Office Depot Essay

7352 Words 30 Pages
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[Comprehensive business Analysis: Office Depot] |

Background
Office Depot was founded in 1986 by F. Patrick Sher, Stephen Dougherty and Jack Kopkin in Boca Raton, Florida. The three envisioned a warehouse style store that could offer office supplies at discounted prices. The first store was opened in October in Fort Lauderdale. It was immediately successful and before the year was over, two more stores were opened in Florida. While Office Depot was one of the first companies to tap into this new market, they were not the only ones. Rivals, Staples and Office Club, both opened their first stores within three months of Office Depot. All had the same basic strategy: Buy products directly from manufacturers rather than wholesalers
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Through licensing agreements stores were opened in Poland, Hungary and Thailand and through joint ventures also opened in France, Japan and Mexico. They also acquired Viking Office Products Inc. This was the world’s largest direct-mail office products marketer. It was based in California, yet it had 11 delivery centers in Europe and Australia. During the same year, 1998, Office Depot launched its first website and in 1999 entered a contract with United Parcel Service Inc. (UPS), which allowed them to offer UPS packaging and shipping services in Office Depot stores. By the end of the decade sales were topping $10 billion and the company boasted 825 stores in the U.S. and Canada and 32 overseas.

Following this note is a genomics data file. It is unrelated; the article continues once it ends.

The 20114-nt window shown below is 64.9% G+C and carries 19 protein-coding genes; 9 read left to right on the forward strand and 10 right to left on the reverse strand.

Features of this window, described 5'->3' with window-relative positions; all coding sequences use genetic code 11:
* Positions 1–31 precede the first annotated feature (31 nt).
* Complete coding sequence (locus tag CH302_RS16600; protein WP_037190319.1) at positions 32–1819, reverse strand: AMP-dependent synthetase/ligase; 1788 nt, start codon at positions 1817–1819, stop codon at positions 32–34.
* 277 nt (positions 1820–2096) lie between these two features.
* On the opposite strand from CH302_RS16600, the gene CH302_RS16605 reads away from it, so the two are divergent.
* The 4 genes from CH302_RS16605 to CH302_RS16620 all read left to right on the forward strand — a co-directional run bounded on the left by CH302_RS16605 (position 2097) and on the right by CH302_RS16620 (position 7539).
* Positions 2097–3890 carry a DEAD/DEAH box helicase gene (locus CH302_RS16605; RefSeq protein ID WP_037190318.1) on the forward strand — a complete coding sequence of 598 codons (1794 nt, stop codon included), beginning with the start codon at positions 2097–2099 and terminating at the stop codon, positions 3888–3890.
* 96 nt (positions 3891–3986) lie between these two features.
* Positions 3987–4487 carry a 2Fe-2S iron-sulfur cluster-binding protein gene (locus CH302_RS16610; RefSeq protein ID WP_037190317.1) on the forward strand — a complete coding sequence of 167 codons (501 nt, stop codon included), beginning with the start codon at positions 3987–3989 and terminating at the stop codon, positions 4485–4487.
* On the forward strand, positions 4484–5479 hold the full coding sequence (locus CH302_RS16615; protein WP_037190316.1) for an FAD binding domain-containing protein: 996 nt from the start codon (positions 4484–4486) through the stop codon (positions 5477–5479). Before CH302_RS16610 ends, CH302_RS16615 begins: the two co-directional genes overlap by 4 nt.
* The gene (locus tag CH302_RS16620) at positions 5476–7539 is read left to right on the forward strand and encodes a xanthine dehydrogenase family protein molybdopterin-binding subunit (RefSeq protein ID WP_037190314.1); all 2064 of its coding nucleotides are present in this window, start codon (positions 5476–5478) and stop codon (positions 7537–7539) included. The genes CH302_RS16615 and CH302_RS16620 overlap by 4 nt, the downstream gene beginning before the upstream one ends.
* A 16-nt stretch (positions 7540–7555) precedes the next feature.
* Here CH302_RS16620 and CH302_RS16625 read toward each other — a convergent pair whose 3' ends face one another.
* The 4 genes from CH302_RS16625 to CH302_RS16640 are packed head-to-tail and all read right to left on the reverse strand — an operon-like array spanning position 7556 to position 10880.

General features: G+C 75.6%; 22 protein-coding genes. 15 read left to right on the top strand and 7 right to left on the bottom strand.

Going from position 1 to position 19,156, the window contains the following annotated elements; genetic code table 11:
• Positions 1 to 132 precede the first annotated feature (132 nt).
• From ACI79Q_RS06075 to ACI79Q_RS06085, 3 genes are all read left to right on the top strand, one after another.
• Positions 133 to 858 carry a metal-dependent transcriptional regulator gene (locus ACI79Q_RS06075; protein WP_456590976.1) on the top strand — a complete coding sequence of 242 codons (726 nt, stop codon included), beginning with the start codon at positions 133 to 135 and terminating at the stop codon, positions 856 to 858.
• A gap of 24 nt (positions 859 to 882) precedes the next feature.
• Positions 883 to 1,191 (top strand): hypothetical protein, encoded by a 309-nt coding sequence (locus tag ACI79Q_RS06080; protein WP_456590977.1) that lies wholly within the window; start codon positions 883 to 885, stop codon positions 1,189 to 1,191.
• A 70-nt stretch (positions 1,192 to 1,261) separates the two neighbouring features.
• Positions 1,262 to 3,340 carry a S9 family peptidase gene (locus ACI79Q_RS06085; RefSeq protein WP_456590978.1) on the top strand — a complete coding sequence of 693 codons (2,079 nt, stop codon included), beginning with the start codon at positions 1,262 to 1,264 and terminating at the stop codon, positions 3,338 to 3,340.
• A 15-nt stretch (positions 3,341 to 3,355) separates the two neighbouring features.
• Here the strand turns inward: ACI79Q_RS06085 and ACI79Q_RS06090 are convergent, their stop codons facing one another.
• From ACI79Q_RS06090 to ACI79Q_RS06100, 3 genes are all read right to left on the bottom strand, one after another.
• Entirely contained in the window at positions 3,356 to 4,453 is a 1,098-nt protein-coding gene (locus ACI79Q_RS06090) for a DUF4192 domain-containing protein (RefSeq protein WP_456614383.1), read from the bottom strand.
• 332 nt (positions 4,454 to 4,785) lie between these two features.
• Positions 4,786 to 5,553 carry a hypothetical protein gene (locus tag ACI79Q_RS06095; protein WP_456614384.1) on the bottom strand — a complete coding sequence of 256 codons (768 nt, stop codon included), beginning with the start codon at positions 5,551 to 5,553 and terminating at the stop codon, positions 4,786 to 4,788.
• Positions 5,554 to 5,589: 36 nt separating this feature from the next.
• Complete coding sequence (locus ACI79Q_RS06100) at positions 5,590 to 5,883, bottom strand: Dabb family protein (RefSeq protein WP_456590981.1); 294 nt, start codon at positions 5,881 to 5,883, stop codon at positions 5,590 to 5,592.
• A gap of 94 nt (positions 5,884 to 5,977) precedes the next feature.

The early 2000’s did not start out quite as well as the 90’s had finished. After the fallout with the Staples deal, the company scrambled to make up for lost time and seemed to open many stores with reckless abandon. Often store location was chosen poorly and many were placed in areas were competitors had already established themselves. Competition from other warehouse retailers such as Costco and Sam’s Club were also causing Office Depot to cut prices on paper and ink. In mid 2000, after earnings had dropped 22 percent, David Fuente was removed from his position as CEO and was replaced by Bruce Nelson, a former executive at Viking Office Products. Nelson immediately began making changes. He planned to close 70 of its North American stores, reduce the size of

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